Looks just like the picture! Shot w/G1.

Here is a closeup of the mounted fets. The screw heads just barely clear between heatsinks. So make sure when you drill and tap that you center the holes vertically along the slot. Using button head screws would give more clearance. My flat washers were a bit thick as well. Shot w/G1.

Turns out that 6-32 screws fit the fets nicely so that’s what I tapped the heatsinks with, instead of 4-40. The cnc code did fine. I had to add a step that chamfered the top of each hole so that the tap would start easier. The nicest part of using the mill is for power tapping. It makes perfect threads and the mill does the work. The 6-32 tap is the smallest I’ve every power tapped with. It’s a cheap tap too, but it worked just fine!

Here they are just finished. Image shot with my G1 cellphone.

This morning I measured out the fet placement on the heat sinks, then wrote the g-code to do it on the cnc. I debugged the g-code on the cnc too. Now I can drill and tap all 18 holes in 3 heat sinks with ease. They will all be tapped for 4-40. 3mm would work too. I suppose I could drill a clearance hole and use nuts on the back side too.

Today I just announced the opening of the US Electricar store to the US Electricar Yahoo group.

I just got the huge 4 farad cap in the mail. Yesterday I found a nice Tektronics chassis at Halted that use to be some old test instrument. If it will hold all of the larger spot welder assemblies, then it will fit on my bench very nicely as it’s narrow. The chassis was designed to sit on either of two sides. I just need to start the assembly process.

If you have not noticed or heard, I’ve opened the US Electricar.net store for USE owners so they can get repairs and parts to keep their vehicles running. There are links on this blog to take you there. Enjoy!

The 10 tooth L series pulley and belt arrived from McMaster today. The pulley had to be bored out from 3/8″ ID to 5/8″ ID to fit the Z axis motor. Now the motor has much more torque against the quill. I turned up the speed a bit and it still moves very quickly even though the ratio is much steeper. It also helps the Z axis gain some more accuracy.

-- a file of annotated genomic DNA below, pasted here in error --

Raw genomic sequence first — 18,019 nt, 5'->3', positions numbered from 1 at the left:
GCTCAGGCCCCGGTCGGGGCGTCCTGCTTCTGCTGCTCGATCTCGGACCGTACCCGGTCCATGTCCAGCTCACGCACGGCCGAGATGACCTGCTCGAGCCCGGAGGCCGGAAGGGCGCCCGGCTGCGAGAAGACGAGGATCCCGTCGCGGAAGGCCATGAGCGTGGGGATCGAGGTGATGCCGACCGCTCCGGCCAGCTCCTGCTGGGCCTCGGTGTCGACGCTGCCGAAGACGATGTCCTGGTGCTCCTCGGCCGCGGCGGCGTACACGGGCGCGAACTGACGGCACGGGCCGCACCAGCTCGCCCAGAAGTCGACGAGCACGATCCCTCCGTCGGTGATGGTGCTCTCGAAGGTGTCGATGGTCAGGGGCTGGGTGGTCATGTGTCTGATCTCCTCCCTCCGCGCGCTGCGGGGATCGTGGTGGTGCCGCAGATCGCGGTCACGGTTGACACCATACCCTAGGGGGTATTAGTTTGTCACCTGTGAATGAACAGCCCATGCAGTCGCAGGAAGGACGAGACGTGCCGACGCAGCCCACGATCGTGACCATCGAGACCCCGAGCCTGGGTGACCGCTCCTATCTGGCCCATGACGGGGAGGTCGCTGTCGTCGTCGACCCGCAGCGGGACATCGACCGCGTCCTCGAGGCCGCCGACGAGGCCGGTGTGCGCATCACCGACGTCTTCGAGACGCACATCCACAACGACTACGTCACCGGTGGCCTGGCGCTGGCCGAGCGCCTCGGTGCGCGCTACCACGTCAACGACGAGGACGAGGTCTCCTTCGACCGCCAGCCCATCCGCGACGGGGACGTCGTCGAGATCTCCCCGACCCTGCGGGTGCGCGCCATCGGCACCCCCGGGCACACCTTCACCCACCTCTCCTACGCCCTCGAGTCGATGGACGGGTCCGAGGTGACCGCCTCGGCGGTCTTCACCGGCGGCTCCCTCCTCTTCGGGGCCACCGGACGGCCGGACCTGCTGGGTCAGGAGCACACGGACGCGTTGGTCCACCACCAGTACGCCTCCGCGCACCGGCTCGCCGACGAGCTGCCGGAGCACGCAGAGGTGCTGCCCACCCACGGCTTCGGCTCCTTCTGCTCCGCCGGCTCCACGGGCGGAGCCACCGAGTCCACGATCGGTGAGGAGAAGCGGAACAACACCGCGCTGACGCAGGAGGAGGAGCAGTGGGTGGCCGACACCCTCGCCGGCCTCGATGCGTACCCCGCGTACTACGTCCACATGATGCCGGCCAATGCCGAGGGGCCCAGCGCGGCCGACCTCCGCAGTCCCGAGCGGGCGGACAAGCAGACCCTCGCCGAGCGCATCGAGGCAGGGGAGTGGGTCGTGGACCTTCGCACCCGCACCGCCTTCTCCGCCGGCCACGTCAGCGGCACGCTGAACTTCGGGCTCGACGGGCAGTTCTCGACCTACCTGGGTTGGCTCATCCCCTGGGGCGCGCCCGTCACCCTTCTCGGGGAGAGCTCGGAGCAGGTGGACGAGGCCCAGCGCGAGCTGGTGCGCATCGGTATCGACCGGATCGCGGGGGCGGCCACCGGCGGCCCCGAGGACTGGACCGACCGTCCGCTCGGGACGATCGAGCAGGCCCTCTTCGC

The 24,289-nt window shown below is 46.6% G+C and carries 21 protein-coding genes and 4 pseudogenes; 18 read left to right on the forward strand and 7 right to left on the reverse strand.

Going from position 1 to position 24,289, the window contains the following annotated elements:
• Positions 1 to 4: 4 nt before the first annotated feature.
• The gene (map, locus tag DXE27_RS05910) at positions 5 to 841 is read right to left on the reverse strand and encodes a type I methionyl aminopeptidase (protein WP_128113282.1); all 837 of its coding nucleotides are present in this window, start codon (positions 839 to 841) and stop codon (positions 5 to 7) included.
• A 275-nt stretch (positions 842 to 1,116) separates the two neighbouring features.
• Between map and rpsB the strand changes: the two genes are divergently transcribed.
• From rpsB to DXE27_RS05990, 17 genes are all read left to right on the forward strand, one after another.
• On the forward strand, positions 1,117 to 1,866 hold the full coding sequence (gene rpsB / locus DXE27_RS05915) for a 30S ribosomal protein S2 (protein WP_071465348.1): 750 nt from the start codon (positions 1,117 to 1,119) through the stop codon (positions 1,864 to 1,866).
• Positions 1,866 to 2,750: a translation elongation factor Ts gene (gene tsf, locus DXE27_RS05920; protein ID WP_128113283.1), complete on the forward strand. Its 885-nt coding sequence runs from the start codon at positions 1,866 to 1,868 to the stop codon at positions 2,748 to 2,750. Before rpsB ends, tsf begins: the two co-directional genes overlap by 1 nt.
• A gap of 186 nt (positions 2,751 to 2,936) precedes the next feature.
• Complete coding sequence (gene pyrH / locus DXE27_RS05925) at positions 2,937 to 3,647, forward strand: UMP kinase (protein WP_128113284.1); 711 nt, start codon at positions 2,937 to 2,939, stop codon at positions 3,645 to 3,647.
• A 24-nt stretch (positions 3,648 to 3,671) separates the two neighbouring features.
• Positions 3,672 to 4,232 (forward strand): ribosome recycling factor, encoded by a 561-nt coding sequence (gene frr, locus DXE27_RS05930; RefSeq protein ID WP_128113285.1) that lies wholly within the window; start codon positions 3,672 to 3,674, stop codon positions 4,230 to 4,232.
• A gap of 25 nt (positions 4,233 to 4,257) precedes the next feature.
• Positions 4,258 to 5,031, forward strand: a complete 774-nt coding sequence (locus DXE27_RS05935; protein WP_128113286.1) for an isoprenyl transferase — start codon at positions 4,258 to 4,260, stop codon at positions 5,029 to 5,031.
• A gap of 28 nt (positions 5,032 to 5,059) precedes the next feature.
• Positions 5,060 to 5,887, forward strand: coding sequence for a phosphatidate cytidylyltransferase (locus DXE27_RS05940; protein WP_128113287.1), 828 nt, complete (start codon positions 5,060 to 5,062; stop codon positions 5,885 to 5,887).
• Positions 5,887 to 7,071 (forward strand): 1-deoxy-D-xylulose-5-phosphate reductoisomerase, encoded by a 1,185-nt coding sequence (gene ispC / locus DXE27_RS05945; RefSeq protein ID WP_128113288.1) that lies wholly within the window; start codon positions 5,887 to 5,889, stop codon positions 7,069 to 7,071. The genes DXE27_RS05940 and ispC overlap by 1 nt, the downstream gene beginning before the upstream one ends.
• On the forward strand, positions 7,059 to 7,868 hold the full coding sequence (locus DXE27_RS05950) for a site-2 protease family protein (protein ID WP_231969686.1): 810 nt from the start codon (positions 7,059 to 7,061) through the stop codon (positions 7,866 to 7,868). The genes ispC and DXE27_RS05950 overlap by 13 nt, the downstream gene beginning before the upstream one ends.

Today I finally got a fixture together to wind the T1 transformers that fail on the Dolphin chargers. I used an IR led pair tied to a counter to tell me how many windings were made. I wrote several types of G-code to have the cnc mill help in the winding of these parts. It worked out well in the end after several iterations. I settled in the 532-540 ohm range after they were wound. This was a few turns under 3k. I have one more transformer to wind. I’ll take some better video with a better source. It took days to figure all of this out and get it built and tested. The original estimate for rewinding was 15 hours. By working on the G-code and the cnc hardware I knocked is down to just over 2 hours. But last night I had a better idea. Now the full rewind takes 5 minutes while the hardware counts every turn. Sweet!

The brightness of this IR led was too high. The Rx led did not like so much light. These pics were taken with my G1 cell phone since the human eye cannot see Infra-red light. Thanks to Bob at Halted for that great tip! Video camera with night shooting have the same capability of seeing IR.

This brightness worked well. I might even be able to drop it a bit more, but for now it worked fine.

Here is a winding video from my G1 cell phone. You need Quicktime to play it. I didn’t sit still long enough to show that the transformer is moving up and down via the cnc. It spaces the windings out very nicely. I borrowed the counter from my automated battery load tester.

The new quill cover for the Bridgeport that I got from Don is now installed. I oiled it up nicely and the quill moves well up and down it’s full range of motion now.